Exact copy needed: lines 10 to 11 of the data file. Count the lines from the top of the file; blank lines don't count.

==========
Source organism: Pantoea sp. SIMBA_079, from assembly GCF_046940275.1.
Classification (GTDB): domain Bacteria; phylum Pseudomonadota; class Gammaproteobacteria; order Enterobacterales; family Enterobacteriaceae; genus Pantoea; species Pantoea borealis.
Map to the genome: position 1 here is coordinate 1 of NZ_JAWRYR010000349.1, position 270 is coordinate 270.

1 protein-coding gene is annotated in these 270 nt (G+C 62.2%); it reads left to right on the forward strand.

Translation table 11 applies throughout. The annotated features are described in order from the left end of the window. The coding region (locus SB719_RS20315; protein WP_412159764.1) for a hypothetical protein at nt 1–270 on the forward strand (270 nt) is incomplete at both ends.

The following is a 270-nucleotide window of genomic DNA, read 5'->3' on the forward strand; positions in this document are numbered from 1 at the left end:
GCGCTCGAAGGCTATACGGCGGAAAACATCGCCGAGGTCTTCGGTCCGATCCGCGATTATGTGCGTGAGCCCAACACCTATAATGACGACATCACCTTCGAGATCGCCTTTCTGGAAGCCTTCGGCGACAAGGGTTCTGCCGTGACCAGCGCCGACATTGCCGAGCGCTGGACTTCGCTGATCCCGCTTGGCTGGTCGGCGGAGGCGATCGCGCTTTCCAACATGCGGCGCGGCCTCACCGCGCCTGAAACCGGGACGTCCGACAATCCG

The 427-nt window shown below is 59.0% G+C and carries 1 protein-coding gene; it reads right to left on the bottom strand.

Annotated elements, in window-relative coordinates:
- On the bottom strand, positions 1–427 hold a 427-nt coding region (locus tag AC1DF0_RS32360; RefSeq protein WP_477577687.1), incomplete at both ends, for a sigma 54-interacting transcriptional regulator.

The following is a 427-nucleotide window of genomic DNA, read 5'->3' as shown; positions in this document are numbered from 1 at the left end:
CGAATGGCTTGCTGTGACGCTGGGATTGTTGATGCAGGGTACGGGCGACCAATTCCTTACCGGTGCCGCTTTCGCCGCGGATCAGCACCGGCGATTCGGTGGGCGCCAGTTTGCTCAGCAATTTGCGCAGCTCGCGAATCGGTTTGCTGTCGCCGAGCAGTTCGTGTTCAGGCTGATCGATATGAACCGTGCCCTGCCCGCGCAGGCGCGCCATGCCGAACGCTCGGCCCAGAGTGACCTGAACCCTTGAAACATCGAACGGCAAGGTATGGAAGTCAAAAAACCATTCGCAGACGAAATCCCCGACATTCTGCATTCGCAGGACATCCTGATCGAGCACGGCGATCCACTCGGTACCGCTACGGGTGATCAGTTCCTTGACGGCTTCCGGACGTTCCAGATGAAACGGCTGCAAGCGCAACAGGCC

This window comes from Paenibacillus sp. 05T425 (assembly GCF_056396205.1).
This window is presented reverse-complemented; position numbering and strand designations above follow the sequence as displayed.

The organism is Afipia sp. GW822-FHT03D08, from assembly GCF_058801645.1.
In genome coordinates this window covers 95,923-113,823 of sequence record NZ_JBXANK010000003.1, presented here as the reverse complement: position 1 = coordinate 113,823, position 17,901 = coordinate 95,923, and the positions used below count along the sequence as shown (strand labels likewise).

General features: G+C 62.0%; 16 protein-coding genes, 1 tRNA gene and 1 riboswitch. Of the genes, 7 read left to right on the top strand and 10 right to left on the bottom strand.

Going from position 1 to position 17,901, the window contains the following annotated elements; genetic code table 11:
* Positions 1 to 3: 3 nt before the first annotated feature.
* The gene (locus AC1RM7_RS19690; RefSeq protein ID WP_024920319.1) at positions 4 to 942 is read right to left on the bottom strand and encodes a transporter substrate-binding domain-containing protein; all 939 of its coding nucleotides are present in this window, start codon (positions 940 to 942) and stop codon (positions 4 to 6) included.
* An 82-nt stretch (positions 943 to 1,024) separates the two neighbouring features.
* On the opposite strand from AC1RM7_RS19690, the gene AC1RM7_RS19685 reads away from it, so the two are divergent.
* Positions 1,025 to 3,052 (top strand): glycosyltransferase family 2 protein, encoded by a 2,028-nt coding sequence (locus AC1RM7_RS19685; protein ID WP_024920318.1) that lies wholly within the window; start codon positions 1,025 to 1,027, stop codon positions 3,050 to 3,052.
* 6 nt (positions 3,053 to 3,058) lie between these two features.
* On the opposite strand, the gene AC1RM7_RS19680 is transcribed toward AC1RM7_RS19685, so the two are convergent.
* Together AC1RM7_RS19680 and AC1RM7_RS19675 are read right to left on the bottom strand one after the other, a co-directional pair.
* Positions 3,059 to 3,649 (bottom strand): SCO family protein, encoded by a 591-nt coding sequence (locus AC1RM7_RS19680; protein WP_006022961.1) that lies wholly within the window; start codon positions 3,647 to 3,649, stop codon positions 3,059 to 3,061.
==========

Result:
- On the bottom strand, positions 1–427 hold a 427-nt coding region (locus tag AC1DF0_RS32360; RefSeq protein WP_477577687.1), incomplete at both ends, for a sigma 54-interacting transcriptional regulator.

The following is a 427-nucleotide window of genomic DNA, read 5'->3' as shown; positions in this document are numbered from 1 at the left end: